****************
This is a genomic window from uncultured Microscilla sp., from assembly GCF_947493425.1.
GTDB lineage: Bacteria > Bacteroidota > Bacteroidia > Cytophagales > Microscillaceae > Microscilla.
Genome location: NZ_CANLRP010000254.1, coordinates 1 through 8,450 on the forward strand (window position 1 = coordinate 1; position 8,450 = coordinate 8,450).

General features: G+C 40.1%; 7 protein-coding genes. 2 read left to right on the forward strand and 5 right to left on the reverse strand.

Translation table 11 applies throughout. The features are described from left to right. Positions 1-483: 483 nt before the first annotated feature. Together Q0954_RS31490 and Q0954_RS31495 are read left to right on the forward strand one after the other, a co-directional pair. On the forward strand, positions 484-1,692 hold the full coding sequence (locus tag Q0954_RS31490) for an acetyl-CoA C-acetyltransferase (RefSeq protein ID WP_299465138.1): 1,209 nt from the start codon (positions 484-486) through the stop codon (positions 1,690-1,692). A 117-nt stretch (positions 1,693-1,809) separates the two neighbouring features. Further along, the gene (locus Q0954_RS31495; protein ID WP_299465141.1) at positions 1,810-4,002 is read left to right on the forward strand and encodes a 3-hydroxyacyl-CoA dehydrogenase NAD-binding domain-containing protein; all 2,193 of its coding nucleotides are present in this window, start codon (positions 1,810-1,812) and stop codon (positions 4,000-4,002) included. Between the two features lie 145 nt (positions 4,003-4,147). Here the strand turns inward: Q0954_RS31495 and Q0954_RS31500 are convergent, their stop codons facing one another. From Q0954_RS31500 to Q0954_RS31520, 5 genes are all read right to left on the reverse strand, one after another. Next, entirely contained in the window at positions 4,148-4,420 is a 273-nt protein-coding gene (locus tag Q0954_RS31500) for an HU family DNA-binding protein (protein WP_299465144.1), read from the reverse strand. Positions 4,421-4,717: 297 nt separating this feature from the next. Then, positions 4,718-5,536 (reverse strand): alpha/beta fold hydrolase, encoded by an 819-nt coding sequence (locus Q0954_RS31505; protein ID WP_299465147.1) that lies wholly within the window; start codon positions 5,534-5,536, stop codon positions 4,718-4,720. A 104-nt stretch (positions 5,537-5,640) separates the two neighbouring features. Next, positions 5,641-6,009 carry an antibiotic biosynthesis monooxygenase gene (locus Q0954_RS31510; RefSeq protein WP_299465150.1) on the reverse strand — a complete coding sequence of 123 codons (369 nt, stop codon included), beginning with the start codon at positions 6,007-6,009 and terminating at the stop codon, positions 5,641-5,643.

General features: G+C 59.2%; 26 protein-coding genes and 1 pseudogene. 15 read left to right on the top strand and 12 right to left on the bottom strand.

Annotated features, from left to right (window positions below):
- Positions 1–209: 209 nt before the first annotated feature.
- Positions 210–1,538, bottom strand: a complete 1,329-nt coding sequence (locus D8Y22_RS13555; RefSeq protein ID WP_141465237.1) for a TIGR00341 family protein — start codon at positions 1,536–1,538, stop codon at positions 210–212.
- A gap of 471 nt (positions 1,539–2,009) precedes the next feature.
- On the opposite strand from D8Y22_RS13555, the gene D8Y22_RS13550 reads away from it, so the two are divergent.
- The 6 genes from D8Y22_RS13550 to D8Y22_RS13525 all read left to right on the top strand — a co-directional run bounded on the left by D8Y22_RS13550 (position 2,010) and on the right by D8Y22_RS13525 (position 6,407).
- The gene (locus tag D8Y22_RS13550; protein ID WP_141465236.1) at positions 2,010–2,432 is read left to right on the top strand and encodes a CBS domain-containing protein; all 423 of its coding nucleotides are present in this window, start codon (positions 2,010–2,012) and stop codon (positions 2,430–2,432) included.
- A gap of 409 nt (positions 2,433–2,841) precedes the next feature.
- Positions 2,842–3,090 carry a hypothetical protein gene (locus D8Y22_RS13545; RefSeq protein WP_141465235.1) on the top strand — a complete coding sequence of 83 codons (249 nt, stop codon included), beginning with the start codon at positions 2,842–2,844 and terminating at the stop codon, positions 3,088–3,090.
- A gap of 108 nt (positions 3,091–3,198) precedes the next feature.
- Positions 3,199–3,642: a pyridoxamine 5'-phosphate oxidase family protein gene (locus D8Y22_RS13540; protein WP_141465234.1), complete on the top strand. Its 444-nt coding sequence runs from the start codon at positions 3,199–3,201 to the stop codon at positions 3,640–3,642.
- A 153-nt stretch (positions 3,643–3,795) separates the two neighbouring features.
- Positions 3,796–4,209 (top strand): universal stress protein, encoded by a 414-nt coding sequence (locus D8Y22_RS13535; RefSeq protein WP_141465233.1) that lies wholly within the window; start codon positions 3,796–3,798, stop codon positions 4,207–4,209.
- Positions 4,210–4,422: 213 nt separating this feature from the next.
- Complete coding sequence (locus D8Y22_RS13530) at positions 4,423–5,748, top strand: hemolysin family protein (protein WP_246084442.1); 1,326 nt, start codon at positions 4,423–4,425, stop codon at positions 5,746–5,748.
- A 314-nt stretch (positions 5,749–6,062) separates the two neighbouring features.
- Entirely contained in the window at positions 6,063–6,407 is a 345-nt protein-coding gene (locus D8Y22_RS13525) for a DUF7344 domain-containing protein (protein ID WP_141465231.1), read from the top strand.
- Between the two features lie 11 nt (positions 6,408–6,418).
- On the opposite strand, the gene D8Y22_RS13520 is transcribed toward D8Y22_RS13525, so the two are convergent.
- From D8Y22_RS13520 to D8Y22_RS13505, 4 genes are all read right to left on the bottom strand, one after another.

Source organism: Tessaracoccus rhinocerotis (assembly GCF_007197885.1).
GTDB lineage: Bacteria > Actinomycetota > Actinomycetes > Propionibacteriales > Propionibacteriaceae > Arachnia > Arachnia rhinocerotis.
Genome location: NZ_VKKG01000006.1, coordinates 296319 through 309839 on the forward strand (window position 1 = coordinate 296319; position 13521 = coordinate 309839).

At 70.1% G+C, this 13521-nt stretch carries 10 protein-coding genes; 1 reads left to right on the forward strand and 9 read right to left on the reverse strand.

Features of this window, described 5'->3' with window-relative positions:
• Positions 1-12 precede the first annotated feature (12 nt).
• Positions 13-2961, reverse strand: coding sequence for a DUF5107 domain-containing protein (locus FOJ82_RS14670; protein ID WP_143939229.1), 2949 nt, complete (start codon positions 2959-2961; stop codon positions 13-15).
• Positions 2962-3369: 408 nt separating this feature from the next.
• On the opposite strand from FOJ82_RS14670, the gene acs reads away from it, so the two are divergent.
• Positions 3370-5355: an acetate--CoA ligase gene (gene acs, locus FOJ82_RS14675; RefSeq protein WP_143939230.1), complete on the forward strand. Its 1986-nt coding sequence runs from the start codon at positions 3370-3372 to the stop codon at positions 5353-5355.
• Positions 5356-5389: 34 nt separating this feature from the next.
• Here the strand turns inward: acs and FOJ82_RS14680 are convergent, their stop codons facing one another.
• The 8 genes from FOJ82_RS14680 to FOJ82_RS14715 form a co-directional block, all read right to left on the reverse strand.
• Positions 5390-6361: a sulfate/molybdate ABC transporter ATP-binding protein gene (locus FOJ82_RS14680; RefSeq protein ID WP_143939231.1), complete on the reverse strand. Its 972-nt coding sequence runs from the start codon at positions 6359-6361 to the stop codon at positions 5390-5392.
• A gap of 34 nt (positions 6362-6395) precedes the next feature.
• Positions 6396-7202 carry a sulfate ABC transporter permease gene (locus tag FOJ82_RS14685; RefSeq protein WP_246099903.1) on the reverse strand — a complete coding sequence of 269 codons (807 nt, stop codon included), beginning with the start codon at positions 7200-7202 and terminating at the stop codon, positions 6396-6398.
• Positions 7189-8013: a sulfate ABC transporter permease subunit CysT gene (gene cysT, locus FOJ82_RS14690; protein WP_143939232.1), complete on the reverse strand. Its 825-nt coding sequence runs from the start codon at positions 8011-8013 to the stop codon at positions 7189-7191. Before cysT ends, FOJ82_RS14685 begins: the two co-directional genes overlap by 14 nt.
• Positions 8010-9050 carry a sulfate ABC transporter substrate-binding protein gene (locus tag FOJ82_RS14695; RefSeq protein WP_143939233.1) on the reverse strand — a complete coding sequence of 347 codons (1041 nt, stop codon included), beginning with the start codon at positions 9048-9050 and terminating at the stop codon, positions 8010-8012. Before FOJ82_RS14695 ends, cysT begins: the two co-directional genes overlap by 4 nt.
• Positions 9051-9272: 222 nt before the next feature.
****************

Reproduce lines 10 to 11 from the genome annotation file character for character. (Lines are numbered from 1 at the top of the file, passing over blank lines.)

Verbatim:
- A gap of 471 nt (positions 1,539–2,009) precedes the next feature.
- On the opposite strand from D8Y22_RS13555, the gene D8Y22_RS13550 reads away from it, so the two are divergent.